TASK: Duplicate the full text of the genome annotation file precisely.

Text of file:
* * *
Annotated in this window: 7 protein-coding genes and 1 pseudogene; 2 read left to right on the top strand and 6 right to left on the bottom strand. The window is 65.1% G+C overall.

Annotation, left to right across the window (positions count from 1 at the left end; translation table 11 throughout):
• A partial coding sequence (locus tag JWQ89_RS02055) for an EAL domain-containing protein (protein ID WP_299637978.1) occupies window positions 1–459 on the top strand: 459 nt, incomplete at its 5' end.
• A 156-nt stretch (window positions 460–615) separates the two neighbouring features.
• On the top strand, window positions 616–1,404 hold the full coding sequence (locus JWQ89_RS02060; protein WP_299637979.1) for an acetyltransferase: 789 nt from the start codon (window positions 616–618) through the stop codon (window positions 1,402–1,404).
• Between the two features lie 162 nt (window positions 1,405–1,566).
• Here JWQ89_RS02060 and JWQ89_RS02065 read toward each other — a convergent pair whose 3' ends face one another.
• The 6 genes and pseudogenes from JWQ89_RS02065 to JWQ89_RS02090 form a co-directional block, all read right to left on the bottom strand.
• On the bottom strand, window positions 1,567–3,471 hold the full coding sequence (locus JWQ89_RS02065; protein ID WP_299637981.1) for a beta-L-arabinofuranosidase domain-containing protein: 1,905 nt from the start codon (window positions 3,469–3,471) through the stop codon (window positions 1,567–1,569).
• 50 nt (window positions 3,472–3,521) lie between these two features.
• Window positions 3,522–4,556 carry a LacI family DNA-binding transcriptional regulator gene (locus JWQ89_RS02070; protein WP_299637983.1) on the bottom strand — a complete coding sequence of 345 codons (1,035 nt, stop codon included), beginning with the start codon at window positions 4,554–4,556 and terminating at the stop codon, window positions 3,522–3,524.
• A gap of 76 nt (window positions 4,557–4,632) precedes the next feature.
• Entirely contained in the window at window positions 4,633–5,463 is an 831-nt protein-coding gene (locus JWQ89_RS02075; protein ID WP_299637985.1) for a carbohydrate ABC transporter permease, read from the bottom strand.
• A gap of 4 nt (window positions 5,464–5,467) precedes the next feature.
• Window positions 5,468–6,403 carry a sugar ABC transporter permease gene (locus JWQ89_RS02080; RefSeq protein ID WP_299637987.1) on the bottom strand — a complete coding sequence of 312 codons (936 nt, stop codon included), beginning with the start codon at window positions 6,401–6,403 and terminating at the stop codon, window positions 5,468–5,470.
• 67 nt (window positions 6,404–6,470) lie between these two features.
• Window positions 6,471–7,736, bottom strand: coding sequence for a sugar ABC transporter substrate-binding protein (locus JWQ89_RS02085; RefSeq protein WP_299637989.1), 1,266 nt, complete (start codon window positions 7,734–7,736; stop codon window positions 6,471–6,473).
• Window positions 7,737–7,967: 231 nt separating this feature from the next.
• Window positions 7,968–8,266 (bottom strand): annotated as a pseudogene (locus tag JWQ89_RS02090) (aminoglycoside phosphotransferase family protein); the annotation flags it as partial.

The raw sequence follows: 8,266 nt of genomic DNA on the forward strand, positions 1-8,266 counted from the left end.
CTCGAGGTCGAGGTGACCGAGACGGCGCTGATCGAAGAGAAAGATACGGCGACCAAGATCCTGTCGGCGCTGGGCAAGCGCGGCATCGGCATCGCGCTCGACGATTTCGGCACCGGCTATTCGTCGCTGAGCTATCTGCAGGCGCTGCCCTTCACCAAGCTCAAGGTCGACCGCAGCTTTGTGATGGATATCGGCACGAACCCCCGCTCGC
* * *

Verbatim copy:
Annotated in this window: 7 protein-coding genes and 1 pseudogene; 2 read left to right on the top strand and 6 right to left on the bottom strand. The window is 65.1% G+C overall.

Annotation, left to right across the window (positions count from 1 at the left end; translation table 11 throughout):
• A partial coding sequence (locus tag JWQ89_RS02055) for an EAL domain-containing protein (protein ID WP_299637978.1) occupies window positions 1–459 on the top strand: 459 nt, incomplete at its 5' end.
• A 156-nt stretch (window positions 460–615) separates the two neighbouring features.
• On the top strand, window positions 616–1,404 hold the full coding sequence (locus JWQ89_RS02060; protein WP_299637979.1) for an acetyltransferase: 789 nt from the start codon (window positions 616–618) through the stop codon (window positions 1,402–1,404).
• Between the two features lie 162 nt (window positions 1,405–1,566).
• Here JWQ89_RS02060 and JWQ89_RS02065 read toward each other — a convergent pair whose 3' ends face one another.
• The 6 genes and pseudogenes from JWQ89_RS02065 to JWQ89_RS02090 form a co-directional block, all read right to left on the bottom strand.
• On the bottom strand, window positions 1,567–3,471 hold the full coding sequence (locus JWQ89_RS02065; protein ID WP_299637981.1) for a beta-L-arabinofuranosidase domain-containing protein: 1,905 nt from the start codon (window positions 3,469–3,471) through the stop codon (window positions 1,567–1,569).
• 50 nt (window positions 3,472–3,521) lie between these two features.
• Window positions 3,522–4,556 carry a LacI family DNA-binding transcriptional regulator gene (locus JWQ89_RS02070; protein WP_299637983.1) on the bottom strand — a complete coding sequence of 345 codons (1,035 nt, stop codon included), beginning with the start codon at window positions 4,554–4,556 and terminating at the stop codon, window positions 3,522–3,524.
• A gap of 76 nt (window positions 4,557–4,632) precedes the next feature.
• Entirely contained in the window at window positions 4,633–5,463 is an 831-nt protein-coding gene (locus JWQ89_RS02075; protein ID WP_299637985.1) for a carbohydrate ABC transporter permease, read from the bottom strand.
• A gap of 4 nt (window positions 5,464–5,467) precedes the next feature.
• Window positions 5,468–6,403 carry a sugar ABC transporter permease gene (locus JWQ89_RS02080; RefSeq protein ID WP_299637987.1) on the bottom strand — a complete coding sequence of 312 codons (936 nt, stop codon included), beginning with the start codon at window positions 6,401–6,403 and terminating at the stop codon, window positions 5,468–5,470.
• 67 nt (window positions 6,404–6,470) lie between these two features.
• Window positions 6,471–7,736, bottom strand: coding sequence for a sugar ABC transporter substrate-binding protein (locus JWQ89_RS02085; RefSeq protein WP_299637989.1), 1,266 nt, complete (start codon window positions 7,734–7,736; stop codon window positions 6,471–6,473).
• Window positions 7,737–7,967: 231 nt separating this feature from the next.
• Window positions 7,968–8,266 (bottom strand): annotated as a pseudogene (locus tag JWQ89_RS02090) (aminoglycoside phosphotransferase family protein); the annotation flags it as partial.

The raw sequence follows: 8,266 nt of genomic DNA on the forward strand, positions 1-8,266 counted from the left end.
CTCGAGGTCGAGGTGACCGAGACGGCGCTGATCGAAGAGAAAGATACGGCGACCAAGATCCTGTCGGCGCTGGGCAAGCGCGGCATCGGCATCGCGCTCGACGATTTCGGCACCGGCTATTCGTCGCTGAGCTATCTGCAGGCGCTGCCCTTCACCAAGCTCAAGGTCGACCGCAGCTTTGTGATGGATATCGGCACGAACCCCCGCTCGC